Home Workforce Productivity Lifecycle Management SharePoint LOB Solutions

Lately, we’ve been talking about the ROI Benefits of SharePoint Line of Business (LOB) Applications, such as unification of enterprise data, insight into critical business processes, and improved adoption. Gains like these are often referred to as “soft” or “intangible” and though they’re equally significant, it is critical that we also look at the quantitative returns realized when making a SharePoint investment.

We recently completed a Contract Lifecycle Management (CLM) application for a major global supplier of facilities and industrial maintenance products. This solution unified enterprise data by pulling customer and contract information from SAP and joining it with contract milestone and addendum information stored in SharePoint. It provided insight into critical business processes by allowing the sales and CLM teams to see milestone data, contract status, and approval bottlenecks in the pipeline. And of course, adoption improved as users began working inside our user-friendly custom interface instead of a difficult-to-navigate SAP interface. Before the pilot ended, these “soft” returns turned into major tangible gains:

  • 100% compliance in aligning customer need to the right solution
    • Before moving to SharePoint, the CLM process was unstructured; necessary steps in contract negotiations were missed due to lack of insight into approval and negotiation status. As a result, contracts didn’t meet customer needs, resulting in consequences ranging from reduction in terms to actual customer abandonment.
    • After moving to SharePoint, contracts were 100% aligned with customer need. Although the client still sees some renegotiation of terms, it is not because of mistakes or faults in the process. Further, when needed, renegotiation details are now tracked in SharePoint and completely visible to both sales and the CLM team.
  • 40% reduction in contract/agreement closing time
    • Working with an efficient and responsive partner is a big win for customer satisfaction.
    • A 40% reduction in closing time unblocks the pipeline for additional contracts to be managed, negotiated, and ultimately signed.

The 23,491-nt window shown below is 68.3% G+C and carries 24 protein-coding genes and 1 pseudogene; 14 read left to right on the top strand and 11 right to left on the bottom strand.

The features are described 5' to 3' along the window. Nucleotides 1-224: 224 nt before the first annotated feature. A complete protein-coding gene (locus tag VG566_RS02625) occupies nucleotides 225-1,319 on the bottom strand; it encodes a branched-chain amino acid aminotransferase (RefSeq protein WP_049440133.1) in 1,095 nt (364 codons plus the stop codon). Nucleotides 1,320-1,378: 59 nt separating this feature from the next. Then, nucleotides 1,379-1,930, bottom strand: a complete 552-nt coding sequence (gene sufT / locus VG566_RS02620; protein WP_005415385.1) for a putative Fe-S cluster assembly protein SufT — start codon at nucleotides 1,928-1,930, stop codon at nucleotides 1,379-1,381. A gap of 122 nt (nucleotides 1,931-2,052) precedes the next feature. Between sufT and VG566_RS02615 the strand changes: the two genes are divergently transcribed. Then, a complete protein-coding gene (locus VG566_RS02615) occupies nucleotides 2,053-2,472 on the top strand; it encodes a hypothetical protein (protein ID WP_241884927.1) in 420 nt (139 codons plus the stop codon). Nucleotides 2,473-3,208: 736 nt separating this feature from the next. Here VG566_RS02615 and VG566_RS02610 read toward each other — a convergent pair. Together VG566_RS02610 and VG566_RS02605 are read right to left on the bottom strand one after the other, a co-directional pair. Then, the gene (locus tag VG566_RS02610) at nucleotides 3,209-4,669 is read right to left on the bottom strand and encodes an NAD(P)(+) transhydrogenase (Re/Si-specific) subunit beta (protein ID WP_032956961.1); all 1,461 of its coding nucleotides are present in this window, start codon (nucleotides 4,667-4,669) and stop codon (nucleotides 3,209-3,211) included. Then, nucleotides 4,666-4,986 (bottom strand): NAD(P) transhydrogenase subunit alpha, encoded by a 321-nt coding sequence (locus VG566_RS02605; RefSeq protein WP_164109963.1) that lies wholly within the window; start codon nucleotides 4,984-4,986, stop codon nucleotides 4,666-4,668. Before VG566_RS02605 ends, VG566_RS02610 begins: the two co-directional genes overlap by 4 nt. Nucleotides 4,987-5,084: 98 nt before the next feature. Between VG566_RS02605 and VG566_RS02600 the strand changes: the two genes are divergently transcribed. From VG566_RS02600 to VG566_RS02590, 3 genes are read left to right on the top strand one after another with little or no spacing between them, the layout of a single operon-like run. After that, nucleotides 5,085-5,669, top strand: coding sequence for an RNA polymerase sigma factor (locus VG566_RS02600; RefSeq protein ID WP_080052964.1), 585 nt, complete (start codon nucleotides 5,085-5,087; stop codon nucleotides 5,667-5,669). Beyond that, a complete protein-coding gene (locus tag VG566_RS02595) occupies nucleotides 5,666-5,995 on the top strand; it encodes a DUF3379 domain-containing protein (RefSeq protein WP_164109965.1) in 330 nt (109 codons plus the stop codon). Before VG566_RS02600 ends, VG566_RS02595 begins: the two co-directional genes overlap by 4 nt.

Put simply, satisfied customers, receiving accurate contracts that provide the services they need, sign faster and more often than dissatisfied customers receiving erroneous and untimely documents. Ultimately, the CLM solution led to an increased number of signatures and speed to revenue.

What’s great to see is that benefits like these aren’t tied to a specific industry. Looking at another lifecycle management LOB application – Product Lifecycle Management (PLM) – in the food and beverage industry, we see similar quantitative gains driving increased savings and launch to market (i.e. increased profits), including: improved visibility into approvals, costing, supply chain management, and the pricing process. For this specific system, we focused not only on data unification, but also employee unification – successfully bringing employees working across a large number of disparate operations together under a single system and process. Again, these intangibles immediately turned into hard numbers:

  • 90% reduction in transportation costing turn-around
  • 50% decrease in time-to approvals

These huge gains turned into delivering product to market 30 days faster! Pardon the redundancy, but again, decreased time to completion (by 50–90 percent) turns into more product available to customers, and increased sales and revenue.

There are both qualitative and quantitative gains to be had when implementing critical business processes in SharePoint, and the two are often intrinsically tied to one another. Be sure to take the time to analyze both sides of the equation to maximize ROI for the platform and your efforts implementing the process – the net result often means increased revenue and/or profit.

A Technical Architect and seasoned Program Manager, Chris moves seamlessly between building powerful Line of Business applications and working with key stakeholders to define enterprise wide collaboration vision and strategy. He can’t get enough of technology and business strategy, but he does occasionally unwind on the golf course.

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